When republicans demand the likes of a truth commission they seem most unlikely to want anything more than a quarter or an eighth truth process.
Republicans want the British government to own up to any and all possible collusion between the security forces and the loyalists. Then in cases where there is no evidence of collusion they want it invented or else simply deny its absence. In such cases the absence of evidence of collusion is to republicans simply evidence of further even more devious collusion – a truly Kafkaesque proposition.
On the other hand republicans want absolutely no truth about their possible collusion with the security forces. Neither the possibility that senior republicans were allowed to get away quite literally with murder because they were informers nor the possibility that senior republicans set up their comrades for death in order to ease their own passage to political power. If a senior republican were to state in a “Truth and Reconciliation” forum that they had indeed arranged Mr. Lynagh’s breakfast with the SAS prior to attending his funeral it might cause little concern for ordinary unionists and nationalists but would cause incalculable outrage amongst the republican base.
Clearly other parts of “Truth and Reconciliation” from republicans would be practically inconceivable. For senior current Sinn Fein politicians to tell the truth about their past would almost certainly be to detail how they personally murdered people or that they ordered specific killings. The spectre of the public admission a real life version of Al Pacino in The Godfather calmly, coldly ordering mass murder and then going to church would be one which would damage the republican leadership severely and would almost certainly loose them large numbers of votes. Most may all be certain that this sort of thing happened; most may treat the denials with utter contempt but the lack of an open admission seems somehow to be a defence mechanism for the republican leadership and some of their electorate.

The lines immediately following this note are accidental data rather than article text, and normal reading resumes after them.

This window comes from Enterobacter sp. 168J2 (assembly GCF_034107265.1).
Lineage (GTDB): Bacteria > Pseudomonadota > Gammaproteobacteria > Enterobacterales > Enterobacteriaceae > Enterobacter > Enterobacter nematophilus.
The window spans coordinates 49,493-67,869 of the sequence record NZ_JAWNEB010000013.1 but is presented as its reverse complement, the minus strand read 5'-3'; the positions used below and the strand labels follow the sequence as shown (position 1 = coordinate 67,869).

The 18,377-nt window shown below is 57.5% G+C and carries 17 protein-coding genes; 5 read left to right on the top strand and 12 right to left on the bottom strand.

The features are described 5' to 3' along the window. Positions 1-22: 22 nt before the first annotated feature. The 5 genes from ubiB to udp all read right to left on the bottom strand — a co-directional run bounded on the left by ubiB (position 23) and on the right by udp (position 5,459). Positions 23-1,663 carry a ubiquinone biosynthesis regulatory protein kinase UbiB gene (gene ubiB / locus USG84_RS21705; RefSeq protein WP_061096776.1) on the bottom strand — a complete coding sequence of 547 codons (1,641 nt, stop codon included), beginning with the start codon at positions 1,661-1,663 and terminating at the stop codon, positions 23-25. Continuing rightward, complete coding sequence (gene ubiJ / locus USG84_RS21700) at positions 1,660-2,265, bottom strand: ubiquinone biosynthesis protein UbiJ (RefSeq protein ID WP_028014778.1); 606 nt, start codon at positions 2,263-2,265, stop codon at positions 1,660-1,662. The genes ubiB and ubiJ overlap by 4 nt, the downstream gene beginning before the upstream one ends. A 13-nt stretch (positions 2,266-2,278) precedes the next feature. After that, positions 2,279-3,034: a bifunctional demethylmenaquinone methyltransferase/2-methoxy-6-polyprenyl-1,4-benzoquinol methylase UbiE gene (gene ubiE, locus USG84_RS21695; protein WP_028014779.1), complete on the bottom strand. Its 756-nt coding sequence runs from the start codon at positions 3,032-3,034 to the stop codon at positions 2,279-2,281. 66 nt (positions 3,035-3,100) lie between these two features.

The reconciliation industry of do-gooders were keen to support the likes of commissions and all forms of reconciling especially when that reconciling could be used to generate importance and ideally jobs for themselves. Their zenith was clearly the Eames Bradley report when two important do-gooders were paid very large sums of money to head a commission which went pompously around the province and even further afield gathering evidence about the past. It then promptly ignored almost all the evidence it had gathered as it did not fit in with their preferred narrative of us all being victims, all being guilty and, hence, the need to move to some sort of truth process and amnesty. That amnesty was clearly intended albeit after another commission of do-gooders and no doubt more evidence to be ignored and more expenses to be claimed.
The other issue which Ms. Travers illustrates so vividly is that of victims. Her painful eloquence speaks of what it is like to be a victim and how inadequately the victims have been treated in spite of the assorted highly paid victims commissioners and victims groups. It also demonstrates the fundamental lie at the heart of the definition of victims in Northern Ireland.
The definition of a victim is:
“the surviving physically and psychologically injured of violent, conflict-related incidents and those close relatives or partners who care for them, along with the close relatives or partners who mourn their dead”.